Trafford Eco House

Our latest planning application is in – we’ve made many, many, changes to placate the council but have managed to keep the main elements that improve the house’s performance:

  • 200mm of external insulation
  • Extensive solar PV
  • Locally-made triple-glazed windows
  • A large thermal store, heated by solar thermal and a woodburner

Overall we’re still targeting a reduction in heating requirement of up to 95%, and to be a net producer of energy. All of this can only get built though if we can get planning approval though, and to date that has been difficult.

We need your help

We need to show that there is support for this type of sustainable building. We’re getting our neighbours to write letters of support, and add supporting comments to the planning application online – but the more we can get, the better.

What you can do – by November 27

Have a look at the planning documents, our application number is 81791/HHA/2013  and the documents can be seen here

If you have any questions, please contact us and I’ll do my best to get back to you quickly. If you’re happy then please send in a supportive comment. You can do that in three ways:

Online

The quickest way is to add your comment using the council’s online form with our application number – 81791/HHA/2013

Send an email

Or you can send your response to planning@trafford.gov.uk. Please be sure to include the planning application number (81791/HHA/2013), your name and address and your comments.

Snail mail

You can write to the Chief Planning Officer, but please be quick – we need all comments in by the 27th of November:
Planning and Building Control, PO Box 96, Waterside House, Sale Waterside, Tatton Road, Sale M33 7ZF

 

Please do what you can – we only have until November 27 to get comments in!

With the nights closing in we really need good lighting in the poytunnel so that we can keep working on the aquaponic system in the evenings. After a fair bit of research I found the perfect solution – low-energy security lighting. We’ve now got two of these lighting the tunnel, they’re only 36w each but give the same amount of light as standard 150w security lamps, we bought them online from TLC for £17.99 each.

 I’m pretty impressed with them so far: they come on quickly, and throw a good amount of light .We’ve got them secured to the ridge pole of the tunnel so that they throw the most light possible – and here’s the result:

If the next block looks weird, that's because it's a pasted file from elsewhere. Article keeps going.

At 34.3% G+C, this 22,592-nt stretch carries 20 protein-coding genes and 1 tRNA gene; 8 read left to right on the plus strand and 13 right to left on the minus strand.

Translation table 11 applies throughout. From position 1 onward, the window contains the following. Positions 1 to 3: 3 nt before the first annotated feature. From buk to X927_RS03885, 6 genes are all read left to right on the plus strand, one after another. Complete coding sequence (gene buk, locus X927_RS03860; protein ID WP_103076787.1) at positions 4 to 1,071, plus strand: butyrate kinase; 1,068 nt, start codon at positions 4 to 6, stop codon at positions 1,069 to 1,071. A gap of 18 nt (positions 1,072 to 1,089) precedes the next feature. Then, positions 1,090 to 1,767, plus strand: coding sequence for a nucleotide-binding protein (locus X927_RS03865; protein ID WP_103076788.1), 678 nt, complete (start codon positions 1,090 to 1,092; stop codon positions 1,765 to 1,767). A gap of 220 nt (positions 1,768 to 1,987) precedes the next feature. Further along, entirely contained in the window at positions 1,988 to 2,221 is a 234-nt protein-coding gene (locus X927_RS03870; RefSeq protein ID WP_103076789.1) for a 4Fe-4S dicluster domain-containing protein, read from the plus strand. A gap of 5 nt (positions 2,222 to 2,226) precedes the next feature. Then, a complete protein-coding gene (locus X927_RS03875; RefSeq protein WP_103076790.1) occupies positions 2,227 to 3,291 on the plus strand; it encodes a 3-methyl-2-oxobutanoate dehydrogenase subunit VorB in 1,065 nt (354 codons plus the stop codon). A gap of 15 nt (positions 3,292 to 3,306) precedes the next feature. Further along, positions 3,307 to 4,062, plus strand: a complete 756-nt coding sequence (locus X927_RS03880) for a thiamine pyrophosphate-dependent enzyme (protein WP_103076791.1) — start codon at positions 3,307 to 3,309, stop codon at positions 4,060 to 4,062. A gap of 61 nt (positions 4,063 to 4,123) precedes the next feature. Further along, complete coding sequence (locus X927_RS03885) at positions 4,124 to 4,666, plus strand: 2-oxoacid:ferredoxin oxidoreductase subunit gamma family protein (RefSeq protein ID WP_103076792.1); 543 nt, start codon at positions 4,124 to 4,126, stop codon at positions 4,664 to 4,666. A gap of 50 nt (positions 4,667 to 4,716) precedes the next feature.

Apart from two light fittings, all of the bulbs in our house are traditional incandescents. And there are lots of them. Tackling them all at once would be a mammoth task, so we’re going at it in a piecemeal fashion. Now that the evenings are drawing in we’re using the lights in the house a lot more, and I think they’re starting to become a significant drain on our electricity consumption.

My first spot to start was the bathroom. This has three – yes three – recessed light fittings. That makes it sound palatial, but it’s not. What it is is unbearably bright. Each fitting takes a full-size “R80” 100 watt reflector bulb. Luckily these had been progressively blowing, so at point of replacement we only had one running, and the light in the room was adequate, although poorly spread.

After some detailed online research I gave up and went to B&Q. Quite a lot of money later I had three Megaman 11W R63 reflector bulbs – each one equivalent to a 60W conventional bulb. I went for the slightly smaller, lower-powered R63 size because I new that three 100W-equivalent bulbs would be far too bright.

Putting them in was easy; the bulbs fitted perfectly and didn’t protrude from the ceiling. Turning them on was a little less impressive. Startup is a little slow, with them remaining dim for a little too long for my liking. Once they are all going though they are impressively bright – in fact if they’d had more of a choice I might have been tempted to go for something closer to 8W (40W equivalent). Still, even with these three, we’ve reduced the wattage in the bathroom from 300W to 33W – that should help our electricity bills a little, be a good step towards our 10:10 target, and make us a little more solar-ready.

We’re looking at windows at the moment, and trying to work out what will fit into our budget while giving us the best possible insulation effect (U-Value). The PassivHaus standards state that our windows should have a U value of <= 0.8 W/m2K, so we’re going to try and get as close to that as possible.

It has been suggested that, rather than going for PassivHaus certified triple-glazed units we should go for double glazing and put up some insulated curtains. I’m not sure that would work for every window we have, but it could deliver real cost  savings if it can deliver a decent U-Value.

Not surprisingly, very few people are prepared to put a U-Value on curtains! But I found this great table over at Action 21. It compares the different U-Values for windows alone, and then the total U-Value if using heavy curtains or insulated  shutters.

Window U-value [W/m2K]
Window only
(daytime / nighttime)
with heavy curtains
(nighttime)
with insulated shutters (nighttime)
Single glazed 4.5 3.3-3.6 2.6-3.1
Double glazed, 12mm cavity 2.8 1.9-2.3 1.3-1.7